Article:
Internet Economics: The Use of Shapley Value ... - Columbia University

Jun 16, 2010 - Abstract—Within the current Internet, autonomous ISPs imple- ment bilateral .... We first define the network flows that will be used in our network ...
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IEEE/ACM TRANSACTIONS ON NETWORKING, VOL. 18, NO. 3, JUNE 2010

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Internet Economics: The Use of Shapley Value for ISP Settlement Richard T. B. Ma, Dah Ming Chiu, Fellow, IEEE, John C. S. Lui, Fellow, IEEE, Vishal Misra, Member, IEEE, and Dan Rubenstein, Member, IEEE

Abstract—Within the current Internet, autonomous ISPs implement bilateral agreements, with each ISP establishing agreements that suit its own local objective to maximize its profit. Peering agreements based on local views and bilateral settlements, while expedient, encourage selfish routing strategies and discriminatory interconnections. From a more global perspective, such settlements reduce aggregate profits, limit the stability of routes, and discourage potentially useful peering/connectivity arrangements, thereby unnecessarily balkanizing the Internet. We show that if the distribution of profits is enforced at a global level, then there exist profit-sharing mechanisms derived from the coalition games concept of Shapley value and its extensions that will encourage these selfish ISPs who seek to maximize their own profits to converge to a Nash equilibrium. We show that these profit-sharing schemes exhibit several fairness properties that support the argument that this distribution of profits is desirable. In addition, at the Nash equilibrium point, the routing and connecting/peering strategies maximize aggregate network profits and encourage ISP connectivity so as to limit balkanization. Index Terms—Coalition game, incentives, ISP settlement, Nash equilibrium, Shapley value.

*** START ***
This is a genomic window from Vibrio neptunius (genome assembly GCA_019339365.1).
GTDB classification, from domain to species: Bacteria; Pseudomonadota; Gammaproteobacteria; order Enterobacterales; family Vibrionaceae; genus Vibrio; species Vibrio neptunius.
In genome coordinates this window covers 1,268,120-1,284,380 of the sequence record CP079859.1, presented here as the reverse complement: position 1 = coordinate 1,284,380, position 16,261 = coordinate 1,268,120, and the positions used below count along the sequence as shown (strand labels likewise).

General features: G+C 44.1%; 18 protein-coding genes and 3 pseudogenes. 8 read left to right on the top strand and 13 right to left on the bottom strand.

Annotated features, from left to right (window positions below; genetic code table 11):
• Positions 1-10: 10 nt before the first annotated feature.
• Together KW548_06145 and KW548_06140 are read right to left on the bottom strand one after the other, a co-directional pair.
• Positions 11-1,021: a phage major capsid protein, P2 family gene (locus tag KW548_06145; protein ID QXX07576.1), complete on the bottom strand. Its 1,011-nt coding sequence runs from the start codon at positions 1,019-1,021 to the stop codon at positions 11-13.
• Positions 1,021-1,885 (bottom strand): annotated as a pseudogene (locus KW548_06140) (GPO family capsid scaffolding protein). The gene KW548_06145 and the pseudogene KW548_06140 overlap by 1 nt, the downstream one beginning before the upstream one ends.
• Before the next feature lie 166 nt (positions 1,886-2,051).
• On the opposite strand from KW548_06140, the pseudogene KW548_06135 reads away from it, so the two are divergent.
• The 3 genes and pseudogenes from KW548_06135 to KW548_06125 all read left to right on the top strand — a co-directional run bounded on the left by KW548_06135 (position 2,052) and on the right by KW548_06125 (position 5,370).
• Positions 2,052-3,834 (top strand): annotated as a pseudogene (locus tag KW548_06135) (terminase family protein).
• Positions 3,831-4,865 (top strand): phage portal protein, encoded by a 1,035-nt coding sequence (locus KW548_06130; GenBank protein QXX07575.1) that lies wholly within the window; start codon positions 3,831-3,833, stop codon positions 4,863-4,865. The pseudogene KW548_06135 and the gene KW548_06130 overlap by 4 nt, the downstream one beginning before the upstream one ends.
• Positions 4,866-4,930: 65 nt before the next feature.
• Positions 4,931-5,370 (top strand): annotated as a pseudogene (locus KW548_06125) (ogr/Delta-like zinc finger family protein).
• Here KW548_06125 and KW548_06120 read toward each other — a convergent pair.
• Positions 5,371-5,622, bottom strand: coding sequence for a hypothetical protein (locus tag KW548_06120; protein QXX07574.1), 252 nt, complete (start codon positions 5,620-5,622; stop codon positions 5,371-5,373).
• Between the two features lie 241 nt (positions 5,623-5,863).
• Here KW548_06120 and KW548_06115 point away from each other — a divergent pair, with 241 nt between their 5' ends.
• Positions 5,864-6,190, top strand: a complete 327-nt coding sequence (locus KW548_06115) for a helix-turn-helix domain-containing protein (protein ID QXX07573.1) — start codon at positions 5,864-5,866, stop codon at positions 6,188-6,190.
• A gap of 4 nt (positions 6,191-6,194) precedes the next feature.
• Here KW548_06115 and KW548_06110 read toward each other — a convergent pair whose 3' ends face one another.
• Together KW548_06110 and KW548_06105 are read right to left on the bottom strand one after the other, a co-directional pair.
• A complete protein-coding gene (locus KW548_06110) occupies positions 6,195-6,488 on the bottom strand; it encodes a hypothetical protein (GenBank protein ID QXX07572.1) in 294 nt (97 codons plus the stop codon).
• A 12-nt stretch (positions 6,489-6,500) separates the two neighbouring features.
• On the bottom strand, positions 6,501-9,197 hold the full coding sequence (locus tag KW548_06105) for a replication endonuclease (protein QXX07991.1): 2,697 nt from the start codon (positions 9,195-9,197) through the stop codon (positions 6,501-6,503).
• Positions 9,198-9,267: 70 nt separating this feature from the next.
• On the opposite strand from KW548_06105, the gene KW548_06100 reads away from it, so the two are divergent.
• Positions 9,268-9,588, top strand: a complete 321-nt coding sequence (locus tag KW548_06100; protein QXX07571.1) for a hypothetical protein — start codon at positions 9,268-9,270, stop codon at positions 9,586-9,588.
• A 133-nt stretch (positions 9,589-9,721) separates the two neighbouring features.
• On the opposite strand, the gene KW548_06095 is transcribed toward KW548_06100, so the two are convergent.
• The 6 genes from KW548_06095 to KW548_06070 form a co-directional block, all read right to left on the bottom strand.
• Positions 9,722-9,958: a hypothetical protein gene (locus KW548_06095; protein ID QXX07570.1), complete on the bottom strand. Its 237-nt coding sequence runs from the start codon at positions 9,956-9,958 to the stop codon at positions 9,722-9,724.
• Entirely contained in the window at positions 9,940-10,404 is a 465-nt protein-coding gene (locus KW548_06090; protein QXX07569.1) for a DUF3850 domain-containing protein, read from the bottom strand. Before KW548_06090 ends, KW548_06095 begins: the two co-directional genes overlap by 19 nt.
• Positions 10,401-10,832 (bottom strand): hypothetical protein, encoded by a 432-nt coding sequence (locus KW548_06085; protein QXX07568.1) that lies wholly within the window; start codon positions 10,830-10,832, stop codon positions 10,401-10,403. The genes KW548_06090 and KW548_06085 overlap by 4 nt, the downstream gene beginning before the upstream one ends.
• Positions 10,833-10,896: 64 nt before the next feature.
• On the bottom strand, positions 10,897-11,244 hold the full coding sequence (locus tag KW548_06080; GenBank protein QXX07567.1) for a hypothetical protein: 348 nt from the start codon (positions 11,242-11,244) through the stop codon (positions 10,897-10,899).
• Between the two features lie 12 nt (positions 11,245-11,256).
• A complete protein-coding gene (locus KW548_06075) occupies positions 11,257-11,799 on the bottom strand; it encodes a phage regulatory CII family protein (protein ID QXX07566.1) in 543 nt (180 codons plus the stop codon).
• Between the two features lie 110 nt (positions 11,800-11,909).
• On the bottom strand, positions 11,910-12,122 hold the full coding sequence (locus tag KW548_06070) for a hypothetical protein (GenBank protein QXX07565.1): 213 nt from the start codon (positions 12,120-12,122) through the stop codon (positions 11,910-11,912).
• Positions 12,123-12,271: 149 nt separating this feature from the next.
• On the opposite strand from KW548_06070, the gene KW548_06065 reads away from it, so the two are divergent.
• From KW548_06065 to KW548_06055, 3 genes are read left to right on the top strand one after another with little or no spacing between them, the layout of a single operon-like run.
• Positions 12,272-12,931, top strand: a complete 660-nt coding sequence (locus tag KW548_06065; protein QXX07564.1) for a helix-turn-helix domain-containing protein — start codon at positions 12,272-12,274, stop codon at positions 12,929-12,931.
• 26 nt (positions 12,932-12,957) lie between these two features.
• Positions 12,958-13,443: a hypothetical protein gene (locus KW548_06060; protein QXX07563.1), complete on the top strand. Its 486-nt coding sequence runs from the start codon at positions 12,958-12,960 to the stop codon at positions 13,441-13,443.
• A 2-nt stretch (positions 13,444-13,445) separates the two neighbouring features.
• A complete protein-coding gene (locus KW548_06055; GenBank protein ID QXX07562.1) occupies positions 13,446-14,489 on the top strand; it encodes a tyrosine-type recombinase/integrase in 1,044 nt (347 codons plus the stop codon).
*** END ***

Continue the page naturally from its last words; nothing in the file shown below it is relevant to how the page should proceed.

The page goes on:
I. INTRODUCTION

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HE Internet is composed of thousands of connected autonomous systems (ASs). Before transitioning to the private sector, these ASs’ primary focus was to improve connectivity and network performance—who got paid was not the primary concern. However, in its current form, ISPs, each composed of one or more ASs, have a primary interest to maximize their own profit. Connectivity is currently implemented via bilateral contracts that are generally either a peering relationship where ISPs offer to carry one another’s traffic or a customer–provider relationship where one ISP pays the other for transit [15]. These local, bilateral agreements may look beneficial from a local perspective, but from a more global perspective, they are Manuscript received July 30, 2008; revised May 06, 2009; approved by IEEE/ACM TRANSACTIONS ON NETWORKING Editor J. Walrand. First published May 17, 2010; current version published June 16, 2010. A conference version of this paper [18] appeared in CoNEXT’07. R. T. B. Ma is with the Department of Electrical Engineering, Columbia University, New York, NY 10027 USA (e-mail: [email protected]). D. M. Chiu is with the Department of Information Engineering, The Chinese University of Hong Kong, Shatin NT, Hong Kong (e-mail: [email protected] edu.hk). J. C. S. Lui is with the Department of Computer Science and Engineering, The Chinese University of Hong Kong, Shatin NT, Hong Kong (e-mail: [email protected] cuhk.edu.hk). V. Misra and D. Rubenstein are with the Department of Computer Science, Columbia University, New York, NY 10027 USA (e-mail: [email protected] edu; [email protected]). Color versions of one or more of the figures in this paper are available online at http://ieeexplore.ieee.org. Digital Object Identifier 10.1109/TNET.2010.2049205

very unappealing. ISPs will often resort to selfish routing such as using the hot-potato algorithm [26]. Furthermore, ISPs will often refrain from connecting to another ISP when such a connection does not increase its own profit, regardless of the benefit that the connection might provide the global system. This selfish behavior can lead to a balkanization of the Internet, with the global infrastructure dismantling into a set of networks that have varying degrees of accessibility and reachability, limiting their usefulness [11]. This balkanization inhibits the Internet’s evolution toward the FCC’s notion of a universal core connecti